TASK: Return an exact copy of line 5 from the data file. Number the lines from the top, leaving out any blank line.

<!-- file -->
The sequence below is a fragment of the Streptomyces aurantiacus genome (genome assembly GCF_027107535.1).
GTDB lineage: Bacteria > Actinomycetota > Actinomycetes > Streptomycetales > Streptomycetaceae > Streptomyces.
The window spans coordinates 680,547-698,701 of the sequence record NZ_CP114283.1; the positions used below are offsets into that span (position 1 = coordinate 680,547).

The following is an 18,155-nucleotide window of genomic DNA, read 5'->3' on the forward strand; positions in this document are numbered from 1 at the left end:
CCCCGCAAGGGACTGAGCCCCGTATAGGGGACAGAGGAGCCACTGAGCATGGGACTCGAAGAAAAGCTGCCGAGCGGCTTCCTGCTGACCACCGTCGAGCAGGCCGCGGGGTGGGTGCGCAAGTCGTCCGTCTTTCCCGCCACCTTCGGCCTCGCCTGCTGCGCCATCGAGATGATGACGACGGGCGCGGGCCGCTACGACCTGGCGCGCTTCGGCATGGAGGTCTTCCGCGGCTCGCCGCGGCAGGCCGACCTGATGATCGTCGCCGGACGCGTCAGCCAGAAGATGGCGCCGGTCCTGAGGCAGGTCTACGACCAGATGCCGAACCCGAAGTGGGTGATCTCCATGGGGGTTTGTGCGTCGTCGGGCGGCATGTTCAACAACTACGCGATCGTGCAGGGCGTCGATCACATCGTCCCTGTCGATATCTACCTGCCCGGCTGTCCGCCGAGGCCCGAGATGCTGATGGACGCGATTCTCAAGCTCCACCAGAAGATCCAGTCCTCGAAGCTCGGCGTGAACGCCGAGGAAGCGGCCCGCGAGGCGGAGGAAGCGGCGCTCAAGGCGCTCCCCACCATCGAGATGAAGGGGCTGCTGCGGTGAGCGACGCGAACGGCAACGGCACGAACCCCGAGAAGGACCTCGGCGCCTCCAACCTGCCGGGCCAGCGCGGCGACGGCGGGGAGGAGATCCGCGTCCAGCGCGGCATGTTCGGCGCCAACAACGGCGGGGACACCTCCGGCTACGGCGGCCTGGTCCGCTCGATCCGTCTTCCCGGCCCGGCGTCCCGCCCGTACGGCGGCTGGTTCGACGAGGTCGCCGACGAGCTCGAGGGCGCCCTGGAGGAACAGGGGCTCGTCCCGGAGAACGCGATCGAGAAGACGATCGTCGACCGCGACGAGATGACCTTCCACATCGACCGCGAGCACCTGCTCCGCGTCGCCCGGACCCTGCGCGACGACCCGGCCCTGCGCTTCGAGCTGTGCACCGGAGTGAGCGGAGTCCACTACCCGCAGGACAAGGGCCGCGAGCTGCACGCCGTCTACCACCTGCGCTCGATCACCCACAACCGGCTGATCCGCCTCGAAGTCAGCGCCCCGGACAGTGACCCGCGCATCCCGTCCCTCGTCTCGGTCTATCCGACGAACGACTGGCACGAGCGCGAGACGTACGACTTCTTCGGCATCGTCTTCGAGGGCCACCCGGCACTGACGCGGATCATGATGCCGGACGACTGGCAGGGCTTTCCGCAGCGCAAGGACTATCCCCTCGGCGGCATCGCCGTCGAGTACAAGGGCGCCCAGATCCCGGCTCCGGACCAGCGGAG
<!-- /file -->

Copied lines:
CCCCGCAAGGGACTGAGCCCCGTATAGGGGACAGAGGAGCCACTGAGCATGGGACTCGAAGAAAAGCTGCCGAGCGGCTTCCTGCTGACCACCGTCGAGCAGGCCGCGGGGTGGGTGCGCAAGTCGTCCGTCTTTCCCGCCACCTTCGGCCTCGCCTGCTGCGCCATCGAGATGATGACGACGGGCGCGGGCCGCTACGACCTGGCGCGCTTCGGCATGGAGGTCTTCCGCGGCTCGCCGCGGCAGGCCGACCTGATGATCGTCGCCGGACGCGTCAGCCAGAAGATGGCGCCGGTCCTGAGGCAGGTCTACGACCAGATGCCGAACCCGAAGTGGGTGATCTCCATGGGGGTTTGTGCGTCGTCGGGCGGCATGTTCAACAACTACGCGATCGTGCAGGGCGTCGATCACATCGTCCCTGTCGATATCTACCTGCCCGGCTGTCCGCCGAGGCCCGAGATGCTGATGGACGCGATTCTCAAGCTCCACCAGAAGATCCAGTCCTCGAAGCTCGGCGTGAACGCCGAGGAAGCGGCCCGCGAGGCGGAGGAAGCGGCGCTCAAGGCGCTCCCCACCATCGAGATGAAGGGGCTGCTGCGGTGAGCGACGCGAACGGCAACGGCACGAACCCCGAGAAGGACCTCGGCGCCTCCAACCTGCCGGGCCAGCGCGGCGACGGCGGGGAGGAGATCCGCGTCCAGCGCGGCATGTTCGGCGCCAACAACGGCGGGGACACCTCCGGCTACGGCGGCCTGGTCCGCTCGATCCGTCTTCCCGGCCCGGCGTCCCGCCCGTACGGCGGCTGGTTCGACGAGGTCGCCGACGAGCTCGAGGGCGCCCTGGAGGAACAGGGGCTCGTCCCGGAGAACGCGATCGAGAAGACGATCGTCGACCGCGACGAGATGACCTTCCACATCGACCGCGAGCACCTGCTCCGCGTCGCCCGGACCCTGCGCGACGACCCGGCCCTGCGCTTCGAGCTGTGCACCGGAGTGAGCGGAGTCCACTACCCGCAGGACAAGGGCCGCGAGCTGCACGCCGTCTACCACCTGCGCTCGATCACCCACAACCGGCTGATCCGCCTCGAAGTCAGCGCCCCGGACAGTGACCCGCGCATCCCGTCCCTCGTCTCGGTCTATCCGACGAACGACTGGCACGAGCGCGAGACGTACGACTTCTTCGGCATCGTCTTCGAGGGCCACCCGGCACTGACGCGGATCATGATGCCGGACGACTGGCAGGGCTTTCCGCAGCGCAAGGACTATCCCCTCGGCGGCATCGCCGTCGAGTACAAGGGCGCCCAGATCCCGGCTCCGGACCAGCGGAG